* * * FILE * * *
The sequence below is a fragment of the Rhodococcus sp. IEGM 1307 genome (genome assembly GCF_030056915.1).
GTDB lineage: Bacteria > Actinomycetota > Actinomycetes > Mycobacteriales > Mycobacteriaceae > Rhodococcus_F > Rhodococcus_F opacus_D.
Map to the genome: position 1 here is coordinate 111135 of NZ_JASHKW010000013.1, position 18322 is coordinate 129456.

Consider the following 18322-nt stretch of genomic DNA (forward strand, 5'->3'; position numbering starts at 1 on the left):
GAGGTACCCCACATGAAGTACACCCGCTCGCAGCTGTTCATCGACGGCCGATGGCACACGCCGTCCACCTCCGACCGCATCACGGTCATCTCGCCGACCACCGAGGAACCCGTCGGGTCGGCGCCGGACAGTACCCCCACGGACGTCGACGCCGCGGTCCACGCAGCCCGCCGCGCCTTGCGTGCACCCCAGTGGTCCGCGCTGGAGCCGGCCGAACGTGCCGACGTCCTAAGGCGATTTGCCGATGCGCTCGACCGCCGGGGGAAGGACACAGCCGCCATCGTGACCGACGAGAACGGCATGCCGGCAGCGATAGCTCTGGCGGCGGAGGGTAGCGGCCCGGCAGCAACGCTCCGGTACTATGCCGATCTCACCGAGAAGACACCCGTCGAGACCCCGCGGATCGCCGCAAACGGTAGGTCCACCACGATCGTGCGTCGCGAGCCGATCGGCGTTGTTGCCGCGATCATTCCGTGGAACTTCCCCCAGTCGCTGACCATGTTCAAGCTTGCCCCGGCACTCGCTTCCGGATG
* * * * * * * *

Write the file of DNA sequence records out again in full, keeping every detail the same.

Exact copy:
The sequence below is a fragment of the Rhodococcus sp. IEGM 1307 genome (genome assembly GCF_030056915.1).
GTDB lineage: Bacteria > Actinomycetota > Actinomycetes > Mycobacteriales > Mycobacteriaceae > Rhodococcus_F > Rhodococcus_F opacus_D.
Map to the genome: position 1 here is coordinate 111135 of NZ_JASHKW010000013.1, position 18322 is coordinate 129456.

Consider the following 18322-nt stretch of genomic DNA (forward strand, 5'->3'; position numbering starts at 1 on the left):
GAGGTACCCCACATGAAGTACACCCGCTCGCAGCTGTTCATCGACGGCCGATGGCACACGCCGTCCACCTCCGACCGCATCACGGTCATCTCGCCGACCACCGAGGAACCCGTCGGGTCGGCGCCGGACAGTACCCCCACGGACGTCGACGCCGCGGTCCACGCAGCCCGCCGCGCCTTGCGTGCACCCCAGTGGTCCGCGCTGGAGCCGGCCGAACGTGCCGACGTCCTAAGGCGATTTGCCGATGCGCTCGACCGCCGGGGGAAGGACACAGCCGCCATCGTGACCGACGAGAACGGCATGCCGGCAGCGATAGCTCTGGCGGCGGAGGGTAGCGGCCCGGCAGCAACGCTCCGGTACTATGCCGATCTCACCGAGAAGACACCCGTCGAGACCCCGCGGATCGCCGCAAACGGTAGGTCCACCACGATCGTGCGTCGCGAGCCGATCGGCGTTGTTGCCGCGATCATTCCGTGGAACTTCCCCCAGTCGCTGACCATGTTCAAGCTTGCCCCGGCACTCGCTTCCGGATG